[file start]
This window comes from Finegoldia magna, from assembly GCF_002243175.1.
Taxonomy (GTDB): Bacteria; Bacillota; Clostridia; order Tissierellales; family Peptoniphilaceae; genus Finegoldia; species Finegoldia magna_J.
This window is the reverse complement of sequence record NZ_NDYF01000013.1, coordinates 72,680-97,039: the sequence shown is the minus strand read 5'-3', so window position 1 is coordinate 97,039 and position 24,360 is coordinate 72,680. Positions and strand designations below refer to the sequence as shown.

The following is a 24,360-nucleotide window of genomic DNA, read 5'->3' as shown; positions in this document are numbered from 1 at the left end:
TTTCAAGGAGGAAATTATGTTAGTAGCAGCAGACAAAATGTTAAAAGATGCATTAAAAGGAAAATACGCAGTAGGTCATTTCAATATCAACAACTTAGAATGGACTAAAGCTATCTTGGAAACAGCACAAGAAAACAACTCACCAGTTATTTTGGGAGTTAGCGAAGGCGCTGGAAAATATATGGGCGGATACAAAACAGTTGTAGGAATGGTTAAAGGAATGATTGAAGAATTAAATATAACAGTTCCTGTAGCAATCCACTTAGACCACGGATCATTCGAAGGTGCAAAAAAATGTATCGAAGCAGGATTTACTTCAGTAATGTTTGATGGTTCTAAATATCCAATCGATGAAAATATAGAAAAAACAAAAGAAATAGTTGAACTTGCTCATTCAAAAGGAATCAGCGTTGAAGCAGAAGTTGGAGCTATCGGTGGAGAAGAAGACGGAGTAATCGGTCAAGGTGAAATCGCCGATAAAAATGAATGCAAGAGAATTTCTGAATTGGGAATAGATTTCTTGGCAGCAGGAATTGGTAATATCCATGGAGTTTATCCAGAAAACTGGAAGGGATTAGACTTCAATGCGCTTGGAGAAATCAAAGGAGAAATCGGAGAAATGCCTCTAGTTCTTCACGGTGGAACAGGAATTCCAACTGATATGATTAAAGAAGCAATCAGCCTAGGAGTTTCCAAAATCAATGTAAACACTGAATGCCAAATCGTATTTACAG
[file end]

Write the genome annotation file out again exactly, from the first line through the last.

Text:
This window comes from Finegoldia magna, from assembly GCF_002243175.1.
Taxonomy (GTDB): Bacteria; Bacillota; Clostridia; order Tissierellales; family Peptoniphilaceae; genus Finegoldia; species Finegoldia magna_J.
This window is the reverse complement of sequence record NZ_NDYF01000013.1, coordinates 72,680-97,039: the sequence shown is the minus strand read 5'-3', so window position 1 is coordinate 97,039 and position 24,360 is coordinate 72,680. Positions and strand designations below refer to the sequence as shown.

The following is a 24,360-nucleotide window of genomic DNA, read 5'->3' as shown; positions in this document are numbered from 1 at the left end:
TTTCAAGGAGGAAATTATGTTAGTAGCAGCAGACAAAATGTTAAAAGATGCATTAAAAGGAAAATACGCAGTAGGTCATTTCAATATCAACAACTTAGAATGGACTAAAGCTATCTTGGAAACAGCACAAGAAAACAACTCACCAGTTATTTTGGGAGTTAGCGAAGGCGCTGGAAAATATATGGGCGGATACAAAACAGTTGTAGGAATGGTTAAAGGAATGATTGAAGAATTAAATATAACAGTTCCTGTAGCAATCCACTTAGACCACGGATCATTCGAAGGTGCAAAAAAATGTATCGAAGCAGGATTTACTTCAGTAATGTTTGATGGTTCTAAATATCCAATCGATGAAAATATAGAAAAAACAAAAGAAATAGTTGAACTTGCTCATTCAAAAGGAATCAGCGTTGAAGCAGAAGTTGGAGCTATCGGTGGAGAAGAAGACGGAGTAATCGGTCAAGGTGAAATCGCCGATAAAAATGAATGCAAGAGAATTTCTGAATTGGGAATAGATTTCTTGGCAGCAGGAATTGGTAATATCCATGGAGTTTATCCAGAAAACTGGAAGGGATTAGACTTCAATGCGCTTGGAGAAATCAAAGGAGAAATCGGAGAAATGCCTCTAGTTCTTCACGGTGGAACAGGAATTCCAACTGATATGATTAAAGAAGCAATCAGCCTAGGAGTTTCCAAAATCAATGTAAACACTGAATGCCAAATCGTATTTACAG